With more than 14 million Americans out of work and unemployment rates still on the rise, the job market remains highly competitive, so your professional reputation is as important as ever. While Reppler focuses on protecting your online image on social networking sites like Facebook, there are other areas of your life that affect your professional reputation. This article will look at reputation on a macro level to explain what information affects your employment and what potential employers are looking for.
Many people believe that their financial history has nothing to do with their job performance, but most employers disagree. A survey by the Society of Human Resource Management in 2010 revealed that 60% of employers run credit checks on all or some applicants. Despite protests from employees, employers argue that it is just another screening tool to evaluate an employee for a job and helps to determine whether a potential employee is responsible, honest and accountable. If an applicant has a stable financial history, it is more likely that the person will stay at the job. Employers also check for fraud and dishonest financial behavior. So what can you do? Be prepared and know your credit score! Check your credit report once a year, and if an employer asks for your permission to run a credit check, be prepared to discuss any issues up-front. If you know there are imperfections in your credit report, explain the situation and don’t wait for the employer to find out.
The following site provides a free annual credit report: https://www.annualcreditreport.com/
Another area of interest is your public record. It’s estimated that up to 40% of resumes can contain false or tweaked information, so employers might want to verify your information to insure that what they are getting is what they were promised. Information in public records has been filed or recorded by public agencies and can be either created by the federal and local government (vital records, real estate records, driving records) or by the individual (magazine subscription, voter registration etc.). Even though most essential public records are maintained by the government, they are accessible to the public either free-of-charge or for an administrative fee.
To find out what information is on public record under your name, visit your state’s website or use a nationwide directory of online and offline public record sources such as http://publicrecords.onlinesearches.com/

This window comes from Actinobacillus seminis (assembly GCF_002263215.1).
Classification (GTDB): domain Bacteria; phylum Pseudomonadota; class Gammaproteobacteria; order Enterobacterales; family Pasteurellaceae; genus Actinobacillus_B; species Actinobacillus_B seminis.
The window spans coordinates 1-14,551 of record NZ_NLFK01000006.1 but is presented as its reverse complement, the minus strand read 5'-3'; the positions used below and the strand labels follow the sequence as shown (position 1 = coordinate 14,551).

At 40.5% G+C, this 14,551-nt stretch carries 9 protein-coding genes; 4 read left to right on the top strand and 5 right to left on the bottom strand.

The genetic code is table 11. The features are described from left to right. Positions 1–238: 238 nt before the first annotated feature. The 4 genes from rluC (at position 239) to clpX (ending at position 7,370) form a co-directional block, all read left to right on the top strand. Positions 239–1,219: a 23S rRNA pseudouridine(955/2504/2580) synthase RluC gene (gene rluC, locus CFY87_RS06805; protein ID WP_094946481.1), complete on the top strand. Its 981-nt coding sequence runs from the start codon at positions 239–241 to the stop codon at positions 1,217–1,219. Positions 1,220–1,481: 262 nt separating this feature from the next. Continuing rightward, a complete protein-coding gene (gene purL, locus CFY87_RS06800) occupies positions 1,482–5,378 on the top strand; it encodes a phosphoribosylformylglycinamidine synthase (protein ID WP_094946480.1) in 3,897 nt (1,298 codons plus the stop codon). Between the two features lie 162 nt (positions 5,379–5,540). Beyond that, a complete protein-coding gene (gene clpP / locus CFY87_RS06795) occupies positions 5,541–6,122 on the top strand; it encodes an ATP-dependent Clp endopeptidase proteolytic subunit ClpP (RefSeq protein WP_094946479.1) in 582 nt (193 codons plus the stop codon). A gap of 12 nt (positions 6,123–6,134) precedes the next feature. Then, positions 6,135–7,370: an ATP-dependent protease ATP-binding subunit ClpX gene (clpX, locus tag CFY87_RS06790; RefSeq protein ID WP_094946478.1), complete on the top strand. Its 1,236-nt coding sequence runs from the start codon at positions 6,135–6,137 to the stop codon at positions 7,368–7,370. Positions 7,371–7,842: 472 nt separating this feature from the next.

Employers are facilitating background checks more diligently, as negligent hiring suits are picking up and can cost the company millions of dollars. Checking driving records and criminal records is becoming a standard procedure for many employers. They are looking for information in your background that indicates a predisposition to violence or illegal activity. If you are planning on entering the job market, do a pre-screening yourself to make sure that there are no unpleasant surprises waiting in your criminal record. Just like with your financial background, it might be better to proactively address any issues in your criminal history. Being honest about it and admitting past mistakes will always work in your favor.
To pre-screen your criminal records, check online to see if your state has a criminal database on the internet. If not, you can also go to the local courthouse in which you believe you have committed a crime and access those records.
Personal (Offline) Image
Besides checking the official references provided on your application, some companies also check your reputation in their own networks. Employers might call up personal contacts in companies that you have worked for to ask for informal references, so it is important to display a professional attitude at your current job at all times. Even if the contact doesn’t have specific information regarding your job performance, he or she might have some general information about job related issues like reliability, punctuality and the way you present yourself; are you polite and friendly, or often grouchy and moody. Be aware of your professional image, not just with regard to your immediate supervisor, but also your general presence in the company.
Part of your professional reputation is your online presence on social media sites like Facebook, Twitter and LinkedIn, and search engines like Google and Yahoo. Search for your name in Google to check what others can find out about you, and if you discover public information that could damage your reputation and limit your chances of finding employment, contact the source and ask them to remove the information. Setting up Google Alerts for your name will help you to monitor search engine results. In 2009, a CareerBuilder survey revealed that 45% of employers employers are using social media sites to screen job applicants, so monitoring your online reputation is crucial nowadays. Before you start searching for a new job, clean up your social networking sites and your Facebook profile in particular. Remove inappropriate content from your wall, delete indecent pictures and adjust your privacy settings so that only friends can access your profile. Monitoring services like Reppler will help you to keep your Facebook image clean and safe.